Santa Barbara Awarded $54M in Active Transportation Program Funding

By the City of Santa Barbara

The City of Santa Barbara has been awarded $54 million through the California Active Transportation Program for projects on Cliff Drive, Milpas Street, and within the Westside and Lower West neighborhoods.

The Active Transportation Program’s main purpose is to encourage increased use of active modes of transportation, such as biking and walking. Design and environmental review for these projects will commence in 2023 with construction anticipated to begin around 2026.

The Cliff Drive Project includes a 3.1-mile-long separated path from Arroyo Burro County Park to Castillo Street, three new traffic signals, eight new pedestrian-activated flasher crosswalk systems, and sidewalk widening connecting Cliff Drive to Monroe and McKinley Elementary Schools. Safety enhancements are an important part of the project as Cliff Drive is the City’s highest priority Vision Zero corridor ranking first for highest number of collisions resulting in severe or fatal injuries. 

The Westside and Lower West Project includes new sidewalks, crosswalks, lighting, and cycling connections to improve neighborhood livability and safety. The project also includes completing the sidewalk on Euclid Avenue for a pedestrian connection to the Westside Neighborhood Center as well as adding continuous sidewalk on Calle Real between Treasure Drive and Las Positas Road to provide a pedestrian connection to the Junipero Street overcrossing. The project’s features were identified through the Westside and Lower West Neighborhood Transportation Plan.

The Milpas Street Project includes crosswalk safety enhancements, traffic signal improvements, lighting improvements, accessibility improvements, bus stop improvements, and major sidewalk repair.  The project will be implemented at the same time as a City-funded pavement restoration project. Milpas Street is also a Vision Zero priority corridor, ranking ninth in the City for highest number of collisions resulting in severe or fatal injuries. The project features were identified through community meetings between 2019 and early 2022.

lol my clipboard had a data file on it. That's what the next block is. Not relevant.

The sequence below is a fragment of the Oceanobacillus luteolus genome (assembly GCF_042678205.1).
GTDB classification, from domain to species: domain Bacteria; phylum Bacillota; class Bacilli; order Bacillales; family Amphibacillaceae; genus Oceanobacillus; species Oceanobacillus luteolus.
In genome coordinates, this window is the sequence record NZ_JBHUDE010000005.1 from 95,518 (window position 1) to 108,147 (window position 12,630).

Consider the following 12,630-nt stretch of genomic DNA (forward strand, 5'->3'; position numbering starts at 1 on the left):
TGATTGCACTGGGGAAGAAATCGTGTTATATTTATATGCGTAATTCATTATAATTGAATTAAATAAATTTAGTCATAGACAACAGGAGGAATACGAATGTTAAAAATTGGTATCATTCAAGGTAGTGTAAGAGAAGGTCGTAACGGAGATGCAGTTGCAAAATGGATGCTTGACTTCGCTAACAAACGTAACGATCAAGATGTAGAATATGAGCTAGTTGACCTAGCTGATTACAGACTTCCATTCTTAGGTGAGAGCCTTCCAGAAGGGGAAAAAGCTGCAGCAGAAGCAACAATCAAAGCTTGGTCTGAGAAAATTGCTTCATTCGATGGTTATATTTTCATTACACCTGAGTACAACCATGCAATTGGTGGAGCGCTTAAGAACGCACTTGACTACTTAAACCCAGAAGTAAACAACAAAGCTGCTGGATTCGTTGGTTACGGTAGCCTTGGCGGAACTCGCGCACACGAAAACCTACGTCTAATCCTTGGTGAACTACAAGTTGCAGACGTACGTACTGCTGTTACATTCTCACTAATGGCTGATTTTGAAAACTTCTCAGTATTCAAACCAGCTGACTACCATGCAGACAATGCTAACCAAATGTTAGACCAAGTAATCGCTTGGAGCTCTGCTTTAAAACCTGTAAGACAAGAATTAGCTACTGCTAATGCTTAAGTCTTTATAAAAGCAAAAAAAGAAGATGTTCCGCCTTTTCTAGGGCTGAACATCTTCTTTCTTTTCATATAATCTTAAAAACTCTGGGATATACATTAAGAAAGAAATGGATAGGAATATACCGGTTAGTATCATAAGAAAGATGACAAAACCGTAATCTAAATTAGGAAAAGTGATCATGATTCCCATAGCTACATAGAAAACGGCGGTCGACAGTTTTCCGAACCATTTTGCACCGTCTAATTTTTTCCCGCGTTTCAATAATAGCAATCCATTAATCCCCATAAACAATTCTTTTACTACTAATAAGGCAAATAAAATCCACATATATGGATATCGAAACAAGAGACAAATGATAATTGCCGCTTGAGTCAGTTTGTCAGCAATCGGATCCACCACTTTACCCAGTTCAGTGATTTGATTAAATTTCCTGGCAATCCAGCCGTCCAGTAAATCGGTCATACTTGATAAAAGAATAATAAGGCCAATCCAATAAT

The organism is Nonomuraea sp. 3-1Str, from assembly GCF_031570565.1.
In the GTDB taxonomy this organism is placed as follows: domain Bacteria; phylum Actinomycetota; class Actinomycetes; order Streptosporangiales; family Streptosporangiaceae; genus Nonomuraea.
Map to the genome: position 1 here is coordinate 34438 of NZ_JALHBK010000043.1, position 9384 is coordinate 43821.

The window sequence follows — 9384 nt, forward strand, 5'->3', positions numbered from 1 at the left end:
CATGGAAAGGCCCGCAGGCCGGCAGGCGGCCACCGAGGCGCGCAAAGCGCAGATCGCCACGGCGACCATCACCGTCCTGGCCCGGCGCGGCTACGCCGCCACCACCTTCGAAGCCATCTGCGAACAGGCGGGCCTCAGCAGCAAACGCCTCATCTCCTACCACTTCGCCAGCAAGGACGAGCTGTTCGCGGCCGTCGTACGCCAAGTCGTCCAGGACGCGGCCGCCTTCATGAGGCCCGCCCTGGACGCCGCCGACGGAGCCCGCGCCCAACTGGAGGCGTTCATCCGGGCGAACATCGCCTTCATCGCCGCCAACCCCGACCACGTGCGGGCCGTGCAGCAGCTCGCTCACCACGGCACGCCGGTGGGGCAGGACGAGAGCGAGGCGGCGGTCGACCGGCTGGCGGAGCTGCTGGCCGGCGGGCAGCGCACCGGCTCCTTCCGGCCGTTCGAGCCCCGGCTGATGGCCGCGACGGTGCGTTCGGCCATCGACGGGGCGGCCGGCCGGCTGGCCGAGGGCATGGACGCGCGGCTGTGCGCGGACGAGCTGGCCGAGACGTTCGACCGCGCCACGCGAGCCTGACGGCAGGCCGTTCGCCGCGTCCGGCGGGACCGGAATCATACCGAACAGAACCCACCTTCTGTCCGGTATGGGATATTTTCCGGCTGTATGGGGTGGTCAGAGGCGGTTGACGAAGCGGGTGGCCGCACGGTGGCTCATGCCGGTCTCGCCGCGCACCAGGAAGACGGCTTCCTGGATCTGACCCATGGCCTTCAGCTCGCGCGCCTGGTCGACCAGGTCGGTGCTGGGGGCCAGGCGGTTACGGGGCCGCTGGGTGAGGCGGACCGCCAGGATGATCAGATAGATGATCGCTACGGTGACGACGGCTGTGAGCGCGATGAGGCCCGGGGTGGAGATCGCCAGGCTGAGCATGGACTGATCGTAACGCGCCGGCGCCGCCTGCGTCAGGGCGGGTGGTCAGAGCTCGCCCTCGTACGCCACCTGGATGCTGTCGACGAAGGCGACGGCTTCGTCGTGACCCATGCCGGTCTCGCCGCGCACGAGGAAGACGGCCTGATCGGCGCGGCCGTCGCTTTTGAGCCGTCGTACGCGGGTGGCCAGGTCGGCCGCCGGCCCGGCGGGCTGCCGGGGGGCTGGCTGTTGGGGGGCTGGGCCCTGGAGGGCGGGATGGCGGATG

To learn more about the projects, please visit:

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  1. The euphemism of this announcement is stunning. “Livability and safety” and “cycling connections.” These “community meetings” were unknown to the vast majority of locals. They were driven by the bicycle lobby. They now get what they wanted at the expense of the working people living in the Westside and Lower West. This is a charade of democracy.

    • These community planning meetings were well advertised, and well attended, and you’d be living under a rock if you didn’t hear about them. Then again people ignore and blatantly disregard all civic processes as boring and a waste of time, then when changes happen complain that they knew nothing. The meeting was not driven by the bicycle lobby, it was a known update to the bicycle master plan process. What I think is funny is the people who think nobody rides bicycle.

    • It’s not that nobody rides bicycles. It’s that a substantial portion of those who ride bicycles do so for leisure (fine activity) and few do it for commuting or business. So that 98% of the public is paying both in money and interference with their lives for this stipend to the loudest and best connected. It is basically an example of insider dealing.

  2. NM1970–the items you describe are small peanuts thrown out to give the application cover for what it says it is for. But many of these items are a direct consequence of the removal of present pedestrian walkways and amenities such as on Mission and other intersections nearby for the purpose of creating bike lanes that the pedestrians will now share. Of the $54M the huge share will go to more bike lanes and infrastructure for that user base. (And remember that this $54M is just an add on to the millions already dedicated to or spent on this stuff.)

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